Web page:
Meta/Facebook is today updating the world on how its efforts to remove fake and adversarial networks from its platform are going. The social network has released a new report saying that it has successfully closed down a number of networks for Coordinated Inauthentic Behavior (CIB). But in addition to networks of fake profiles all working in tandem, the company has also shed some light on how it deals with additional threats. This includes Brigading — the use of negative comments and counter-posting to drown out an individual’s posts — and Mass Reporting, where Facebook’s own anti-harassment tools are used as a weapon. This is another step beyond the broader tactics the company announced back in September, where it pledged to combat broader social harms that took place on its platform.
With Brigading, the company took down what it describes as a “network of accounts that originated in Italy and France” which targeted medical professionals, journalists and public officials. Facebook says that it tracked the activity back to a European anti-vaccine conspiracy movement called “V_V,” adding that its members used a large volume of fake accounts to “mass comment on posts” from individuals and news agencies “to intimidate them and suppress their views.”In addition, those accounts posted doctored images, superimposing the swastika onto the faces of prominent doctors and accusing them of supporting nazism.
In Vietnam, Facebook took down a network that was being used to target activists and users critical of the local government. The network would submit “hundreds — in some cases thousands — of complaints against their targets through our abuse reporting flows.” Attackers also created duplicate accounts of the users they intended to silence and then reported the real account as an impersonator from the fake account. Facebook added that some of these fake accounts were automatically detected and disabled by the company’s automatic moderation tools.
As for the more old-fashioned methods of Coordinated Inauthentic Behavior, the company took down networks in Palestine, Poland, Belarus and China. The first was reportedly tied to Hamas, while the second two were crafted to exacerbate tensions during the humanitarian crisis on the border there. In a call with reporters, Facebook said that the Polish network had very good operational security and, so far, it has not been able to tie it to a real-world organization. The Belarusian network, on the other hand, had much poorer operational security, and so the company has tied the activity to the Belarusian KGB.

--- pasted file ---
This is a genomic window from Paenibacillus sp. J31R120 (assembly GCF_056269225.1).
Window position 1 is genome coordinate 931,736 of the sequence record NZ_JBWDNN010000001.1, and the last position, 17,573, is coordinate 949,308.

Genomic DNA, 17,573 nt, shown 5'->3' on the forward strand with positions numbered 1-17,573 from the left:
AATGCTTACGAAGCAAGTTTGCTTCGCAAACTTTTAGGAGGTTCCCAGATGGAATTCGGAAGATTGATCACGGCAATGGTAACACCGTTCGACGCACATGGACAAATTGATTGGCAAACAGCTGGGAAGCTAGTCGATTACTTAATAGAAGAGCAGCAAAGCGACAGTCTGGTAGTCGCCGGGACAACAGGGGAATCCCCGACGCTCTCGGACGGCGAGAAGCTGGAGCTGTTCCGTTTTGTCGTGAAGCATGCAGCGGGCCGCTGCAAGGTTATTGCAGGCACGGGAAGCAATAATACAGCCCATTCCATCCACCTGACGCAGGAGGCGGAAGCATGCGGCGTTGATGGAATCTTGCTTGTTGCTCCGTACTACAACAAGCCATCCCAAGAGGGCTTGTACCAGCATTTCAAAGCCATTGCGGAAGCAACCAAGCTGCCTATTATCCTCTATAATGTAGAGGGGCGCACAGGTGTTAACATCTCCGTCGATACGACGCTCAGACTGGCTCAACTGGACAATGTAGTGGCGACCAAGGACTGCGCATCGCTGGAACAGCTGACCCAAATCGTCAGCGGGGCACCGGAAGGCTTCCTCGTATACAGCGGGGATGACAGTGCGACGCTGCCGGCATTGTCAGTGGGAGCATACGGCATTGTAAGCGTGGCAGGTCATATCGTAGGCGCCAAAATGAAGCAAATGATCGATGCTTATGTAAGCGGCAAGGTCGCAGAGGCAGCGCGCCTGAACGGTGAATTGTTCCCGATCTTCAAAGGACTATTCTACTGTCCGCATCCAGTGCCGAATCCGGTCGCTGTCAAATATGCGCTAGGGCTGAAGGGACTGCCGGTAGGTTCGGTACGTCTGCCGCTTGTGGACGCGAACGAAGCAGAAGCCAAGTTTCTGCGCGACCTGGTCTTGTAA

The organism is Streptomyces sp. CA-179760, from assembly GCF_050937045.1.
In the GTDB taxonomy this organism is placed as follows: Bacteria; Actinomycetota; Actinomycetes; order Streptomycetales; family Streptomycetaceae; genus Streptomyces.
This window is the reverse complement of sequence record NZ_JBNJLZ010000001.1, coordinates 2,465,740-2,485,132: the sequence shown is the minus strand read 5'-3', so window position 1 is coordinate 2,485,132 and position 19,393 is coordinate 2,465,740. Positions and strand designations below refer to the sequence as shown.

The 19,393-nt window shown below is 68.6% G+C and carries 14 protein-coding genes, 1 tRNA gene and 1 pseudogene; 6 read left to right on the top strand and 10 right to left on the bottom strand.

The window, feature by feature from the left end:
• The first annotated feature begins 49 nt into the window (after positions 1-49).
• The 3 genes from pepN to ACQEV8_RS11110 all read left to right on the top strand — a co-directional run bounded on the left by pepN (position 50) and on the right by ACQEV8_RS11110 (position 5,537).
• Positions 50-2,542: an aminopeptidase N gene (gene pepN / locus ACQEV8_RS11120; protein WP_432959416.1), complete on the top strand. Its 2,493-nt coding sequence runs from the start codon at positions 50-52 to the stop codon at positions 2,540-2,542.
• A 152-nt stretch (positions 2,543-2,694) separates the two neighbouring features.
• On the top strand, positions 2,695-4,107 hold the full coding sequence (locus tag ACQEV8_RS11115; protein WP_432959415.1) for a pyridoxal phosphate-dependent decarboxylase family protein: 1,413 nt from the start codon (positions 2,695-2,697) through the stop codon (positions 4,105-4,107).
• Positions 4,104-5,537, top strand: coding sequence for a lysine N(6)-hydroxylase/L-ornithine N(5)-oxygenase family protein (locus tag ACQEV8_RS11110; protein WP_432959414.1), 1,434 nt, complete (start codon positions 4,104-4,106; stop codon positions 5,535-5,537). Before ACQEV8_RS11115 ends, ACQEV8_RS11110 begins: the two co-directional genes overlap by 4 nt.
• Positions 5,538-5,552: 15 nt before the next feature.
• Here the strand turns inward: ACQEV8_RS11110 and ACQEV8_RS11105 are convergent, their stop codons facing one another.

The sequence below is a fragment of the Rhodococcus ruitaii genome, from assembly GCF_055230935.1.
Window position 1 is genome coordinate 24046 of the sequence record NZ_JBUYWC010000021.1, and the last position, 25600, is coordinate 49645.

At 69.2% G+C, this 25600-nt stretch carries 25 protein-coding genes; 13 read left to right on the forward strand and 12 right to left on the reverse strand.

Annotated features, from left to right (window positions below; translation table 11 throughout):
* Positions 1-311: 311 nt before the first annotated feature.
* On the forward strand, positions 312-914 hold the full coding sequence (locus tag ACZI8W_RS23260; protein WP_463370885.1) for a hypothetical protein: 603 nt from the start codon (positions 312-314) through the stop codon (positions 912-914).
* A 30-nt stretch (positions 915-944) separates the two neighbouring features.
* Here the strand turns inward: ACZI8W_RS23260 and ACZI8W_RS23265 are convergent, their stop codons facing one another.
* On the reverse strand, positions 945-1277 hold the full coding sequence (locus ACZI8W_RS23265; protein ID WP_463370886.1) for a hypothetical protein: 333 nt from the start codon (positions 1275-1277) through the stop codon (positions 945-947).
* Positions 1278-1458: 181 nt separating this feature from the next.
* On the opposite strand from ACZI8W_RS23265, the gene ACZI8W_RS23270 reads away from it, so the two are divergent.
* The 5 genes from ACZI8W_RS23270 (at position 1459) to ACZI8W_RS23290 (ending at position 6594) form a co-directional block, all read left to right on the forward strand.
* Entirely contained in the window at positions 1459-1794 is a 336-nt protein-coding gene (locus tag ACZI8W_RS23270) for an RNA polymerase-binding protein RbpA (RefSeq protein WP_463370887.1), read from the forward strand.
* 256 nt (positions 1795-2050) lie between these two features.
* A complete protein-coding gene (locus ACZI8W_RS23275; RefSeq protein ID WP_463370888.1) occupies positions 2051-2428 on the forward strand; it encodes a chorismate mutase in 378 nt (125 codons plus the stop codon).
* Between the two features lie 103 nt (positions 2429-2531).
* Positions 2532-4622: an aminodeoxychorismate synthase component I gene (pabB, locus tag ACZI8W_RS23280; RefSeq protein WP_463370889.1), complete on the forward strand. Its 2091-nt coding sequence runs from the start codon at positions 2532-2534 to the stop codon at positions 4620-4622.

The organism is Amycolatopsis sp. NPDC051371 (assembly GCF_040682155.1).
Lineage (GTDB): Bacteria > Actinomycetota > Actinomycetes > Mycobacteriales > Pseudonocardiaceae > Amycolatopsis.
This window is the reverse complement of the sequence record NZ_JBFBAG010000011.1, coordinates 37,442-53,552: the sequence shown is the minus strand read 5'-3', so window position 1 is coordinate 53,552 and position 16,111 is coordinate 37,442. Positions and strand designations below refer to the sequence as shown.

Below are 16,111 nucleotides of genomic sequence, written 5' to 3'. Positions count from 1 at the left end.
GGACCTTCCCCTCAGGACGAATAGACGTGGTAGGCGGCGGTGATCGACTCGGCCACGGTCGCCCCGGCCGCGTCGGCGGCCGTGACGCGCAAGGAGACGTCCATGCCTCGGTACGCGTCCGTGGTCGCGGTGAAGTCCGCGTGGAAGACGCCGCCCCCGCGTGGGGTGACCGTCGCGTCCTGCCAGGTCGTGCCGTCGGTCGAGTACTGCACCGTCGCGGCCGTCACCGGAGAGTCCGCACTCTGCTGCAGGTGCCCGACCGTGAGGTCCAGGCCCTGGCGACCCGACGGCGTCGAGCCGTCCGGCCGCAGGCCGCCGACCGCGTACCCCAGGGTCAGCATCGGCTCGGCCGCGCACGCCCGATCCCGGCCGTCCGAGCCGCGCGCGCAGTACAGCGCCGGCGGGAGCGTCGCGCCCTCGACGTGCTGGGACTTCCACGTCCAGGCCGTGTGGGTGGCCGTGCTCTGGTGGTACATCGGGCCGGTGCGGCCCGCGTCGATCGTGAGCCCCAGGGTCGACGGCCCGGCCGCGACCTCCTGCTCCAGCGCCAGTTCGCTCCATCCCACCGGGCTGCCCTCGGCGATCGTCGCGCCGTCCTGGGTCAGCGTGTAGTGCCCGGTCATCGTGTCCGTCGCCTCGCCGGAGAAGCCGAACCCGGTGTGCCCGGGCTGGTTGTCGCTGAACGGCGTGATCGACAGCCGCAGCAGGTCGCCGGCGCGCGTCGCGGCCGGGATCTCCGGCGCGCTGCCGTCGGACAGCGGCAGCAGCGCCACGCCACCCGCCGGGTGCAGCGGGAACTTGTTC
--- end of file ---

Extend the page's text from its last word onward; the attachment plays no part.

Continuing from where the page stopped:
The final network, out of China, has prompted Facebook to publish a deep dive into the activity given the depth of what took place. In its report, the company says that a group created a fake profile of a Swiss biologist called Wilson Edwards who posted material critical of the US and WHO. 48 hours later, and his comments were picked up by Chinese state media, and engaged with by high-level officials. But there was no evidence that Wilson Edwards existed, which prompted the platform to close the account.
Researchers found that Edwards’ was “the work of a multi-pronged, largely unsuccessful influence operation,” involving “employees of Chinese state infrastructure companies across four continents.” Facebook wanted to make it clear that Edwards’ comments were not engaged with organically, and it was only when the posts were reported by state media did things suddenly rise in prominence.
One thing that Facebook did identify is the use of guides which were used to train potential network members. The V_V network, for instance, published videos through its Telegram channels that suggested that users replace letters in key words so that it wouldn’t be picked up by automatic filtering. The people behind the Chinese network, too, would sometimes inadvertently post notes from their leaders, written in Indonesian and Chinese, offering tips on how best to amplify this content.
In addition, Facebook has announced that it has launched a tool, through CrowdTangle, to enable OSINT (Open Source Intelligence) researchers to study disinformation networks. This includes storing any content taken down by the company, allowing a small list of approved third parties the chance to analyze it. Access has, so far, been limited to teams from the Digital Forensic Research Lab at the Atlantic Council, Stanford Internet Observatory, Australian Strategic Policy Institute, Graphika and Cardiff University.
Facebook believes that offering greater detail and transparency around how it finds these networks will enable researchers in the OSINT community to better track them in future.
All products recommended by Engadget are selected by our editorial team, independent of our parent company. Some of our stories include affiliate links. If you buy something through one of these links, we may earn an affiliate commission.